Like Blade Runner before it, Gattaca is a simple tale told in a rich, bleak, noir-drenched world that we’d rather not inhabit. Niccol’s direction and Slawomir Idziak’s cinematography isn’t particularly stylish, and yet the film’s imagery is resonant. Narration is often tricky, though here it’s used sparingly and effectively and, despite some hefty philosophising done by its protagonist, doesn’t crumble into hyperbole. It is ultimately a tale about the unwavering human spirit, told within a world that’s become devoid of emotion and meaning. An optimistic view of it all might be that despite the degradation of human identity, our fate is still, even here, ultimately in our own hands. That’s true for Jerome who makes one final decision for himself, and it’s true for Dr. Lamar (Xander Berkeley), who at the close of the film makes a crucial choice of his own.

As a dystopian view of the future, Gattaca harbours much of what the science-fiction genre can offer. Despite failing at the box office, it found support at the time among critics and has gone on to develop something of a cult status. With powerful performances across the board from its leads, its icy exterior and hefty moral debate makes for difficult but rewarding viewing. It’s a film that, at twenty-one years of age, has only become more relevant with the passage of time; an identifying mark of a classic piece of science-fiction, neither perfect nor flawed, but certainly prescient and enduring, like the very best examples of the genre tend to be.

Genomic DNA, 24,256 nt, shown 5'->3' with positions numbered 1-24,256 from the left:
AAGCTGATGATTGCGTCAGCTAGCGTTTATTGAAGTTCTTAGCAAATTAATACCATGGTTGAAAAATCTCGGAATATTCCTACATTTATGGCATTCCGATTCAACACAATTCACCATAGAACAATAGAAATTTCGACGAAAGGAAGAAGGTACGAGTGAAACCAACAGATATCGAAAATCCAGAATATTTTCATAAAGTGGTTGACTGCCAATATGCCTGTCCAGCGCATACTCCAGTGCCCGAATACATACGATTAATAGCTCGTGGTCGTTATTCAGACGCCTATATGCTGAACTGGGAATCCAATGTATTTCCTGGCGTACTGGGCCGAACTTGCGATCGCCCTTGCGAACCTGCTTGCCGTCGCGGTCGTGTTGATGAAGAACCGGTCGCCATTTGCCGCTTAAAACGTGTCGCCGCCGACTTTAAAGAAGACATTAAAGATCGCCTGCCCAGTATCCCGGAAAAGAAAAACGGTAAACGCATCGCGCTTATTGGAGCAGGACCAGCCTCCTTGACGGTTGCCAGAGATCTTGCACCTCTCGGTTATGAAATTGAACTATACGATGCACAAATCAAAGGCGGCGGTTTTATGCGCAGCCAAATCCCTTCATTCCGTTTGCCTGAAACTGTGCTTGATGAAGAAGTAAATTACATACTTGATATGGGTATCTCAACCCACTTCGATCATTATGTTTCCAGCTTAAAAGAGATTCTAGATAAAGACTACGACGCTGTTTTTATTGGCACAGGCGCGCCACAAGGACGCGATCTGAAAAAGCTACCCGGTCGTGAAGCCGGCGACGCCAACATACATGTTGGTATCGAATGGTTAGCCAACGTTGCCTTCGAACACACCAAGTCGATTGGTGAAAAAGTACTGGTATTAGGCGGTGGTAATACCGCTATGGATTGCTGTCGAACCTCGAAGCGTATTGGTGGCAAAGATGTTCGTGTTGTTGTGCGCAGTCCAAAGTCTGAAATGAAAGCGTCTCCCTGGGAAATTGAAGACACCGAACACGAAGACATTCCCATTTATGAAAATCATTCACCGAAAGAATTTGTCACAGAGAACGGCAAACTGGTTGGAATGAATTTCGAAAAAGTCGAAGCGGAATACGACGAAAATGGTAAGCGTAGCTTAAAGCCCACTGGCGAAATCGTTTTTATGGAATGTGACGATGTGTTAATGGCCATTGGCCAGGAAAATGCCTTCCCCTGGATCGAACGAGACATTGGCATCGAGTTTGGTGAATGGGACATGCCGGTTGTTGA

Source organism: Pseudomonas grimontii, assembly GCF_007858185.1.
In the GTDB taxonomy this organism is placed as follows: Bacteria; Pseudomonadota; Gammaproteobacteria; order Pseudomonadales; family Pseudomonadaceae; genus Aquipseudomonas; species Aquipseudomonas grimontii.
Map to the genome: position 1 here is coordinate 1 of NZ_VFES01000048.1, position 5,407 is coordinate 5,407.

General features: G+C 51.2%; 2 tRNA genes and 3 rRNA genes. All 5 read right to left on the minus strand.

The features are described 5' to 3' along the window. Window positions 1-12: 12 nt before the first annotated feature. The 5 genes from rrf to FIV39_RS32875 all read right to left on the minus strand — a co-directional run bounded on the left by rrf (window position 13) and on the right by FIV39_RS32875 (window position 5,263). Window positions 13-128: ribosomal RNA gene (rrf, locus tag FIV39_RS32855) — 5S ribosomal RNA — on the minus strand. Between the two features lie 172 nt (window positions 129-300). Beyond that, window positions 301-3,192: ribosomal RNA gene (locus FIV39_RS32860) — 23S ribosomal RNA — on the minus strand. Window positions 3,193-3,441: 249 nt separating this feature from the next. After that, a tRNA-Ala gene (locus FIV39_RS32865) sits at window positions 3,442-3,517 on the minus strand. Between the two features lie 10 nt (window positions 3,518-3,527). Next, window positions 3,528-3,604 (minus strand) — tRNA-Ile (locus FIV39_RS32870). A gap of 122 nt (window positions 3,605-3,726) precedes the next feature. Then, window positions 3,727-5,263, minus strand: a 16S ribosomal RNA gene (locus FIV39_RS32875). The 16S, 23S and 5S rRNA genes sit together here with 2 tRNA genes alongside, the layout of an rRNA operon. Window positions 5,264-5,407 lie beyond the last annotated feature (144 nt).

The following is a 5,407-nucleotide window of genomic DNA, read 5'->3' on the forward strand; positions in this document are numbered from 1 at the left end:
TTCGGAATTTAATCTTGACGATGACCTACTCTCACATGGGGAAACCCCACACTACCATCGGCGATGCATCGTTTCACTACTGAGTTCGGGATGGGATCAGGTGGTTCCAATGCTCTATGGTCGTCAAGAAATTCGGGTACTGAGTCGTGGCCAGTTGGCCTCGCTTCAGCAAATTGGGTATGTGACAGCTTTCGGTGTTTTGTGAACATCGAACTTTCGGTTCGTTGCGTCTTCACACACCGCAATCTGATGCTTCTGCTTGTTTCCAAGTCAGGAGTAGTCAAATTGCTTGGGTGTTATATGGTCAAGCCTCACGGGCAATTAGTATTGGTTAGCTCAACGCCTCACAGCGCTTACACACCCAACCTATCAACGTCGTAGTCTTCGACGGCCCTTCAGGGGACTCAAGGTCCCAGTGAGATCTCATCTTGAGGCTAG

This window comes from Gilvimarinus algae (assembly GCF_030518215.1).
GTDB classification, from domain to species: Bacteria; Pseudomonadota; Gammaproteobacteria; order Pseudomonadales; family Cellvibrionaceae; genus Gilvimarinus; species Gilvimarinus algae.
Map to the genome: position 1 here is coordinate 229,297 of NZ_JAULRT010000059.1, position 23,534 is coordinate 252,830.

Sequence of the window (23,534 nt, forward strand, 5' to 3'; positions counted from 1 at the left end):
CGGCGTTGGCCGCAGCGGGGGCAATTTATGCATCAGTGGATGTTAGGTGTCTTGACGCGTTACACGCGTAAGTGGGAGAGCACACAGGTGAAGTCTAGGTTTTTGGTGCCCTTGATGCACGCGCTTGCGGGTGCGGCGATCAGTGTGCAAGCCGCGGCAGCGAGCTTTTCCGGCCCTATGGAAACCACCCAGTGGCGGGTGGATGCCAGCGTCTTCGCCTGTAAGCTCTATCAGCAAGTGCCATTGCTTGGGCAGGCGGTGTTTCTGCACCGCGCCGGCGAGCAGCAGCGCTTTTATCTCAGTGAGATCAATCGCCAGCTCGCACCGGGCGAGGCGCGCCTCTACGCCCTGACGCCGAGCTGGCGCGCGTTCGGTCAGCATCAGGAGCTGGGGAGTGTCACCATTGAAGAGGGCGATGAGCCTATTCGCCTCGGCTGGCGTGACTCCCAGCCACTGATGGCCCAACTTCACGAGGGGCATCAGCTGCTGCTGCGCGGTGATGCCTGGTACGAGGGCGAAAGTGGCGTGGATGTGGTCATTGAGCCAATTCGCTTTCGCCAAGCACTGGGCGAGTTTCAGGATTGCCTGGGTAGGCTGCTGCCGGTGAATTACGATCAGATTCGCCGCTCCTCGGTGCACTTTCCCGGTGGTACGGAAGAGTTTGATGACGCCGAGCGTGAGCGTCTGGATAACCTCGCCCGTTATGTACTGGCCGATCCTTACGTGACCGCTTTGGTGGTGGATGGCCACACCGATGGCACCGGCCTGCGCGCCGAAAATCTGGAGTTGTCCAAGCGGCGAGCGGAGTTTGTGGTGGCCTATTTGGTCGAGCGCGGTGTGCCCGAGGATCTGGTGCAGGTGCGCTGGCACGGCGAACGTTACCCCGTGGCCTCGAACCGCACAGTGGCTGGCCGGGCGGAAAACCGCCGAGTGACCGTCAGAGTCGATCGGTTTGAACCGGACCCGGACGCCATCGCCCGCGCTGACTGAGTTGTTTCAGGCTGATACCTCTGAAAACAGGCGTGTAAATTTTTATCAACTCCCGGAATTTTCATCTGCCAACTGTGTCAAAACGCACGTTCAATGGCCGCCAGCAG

Film ’89 Verdict – 8.5/10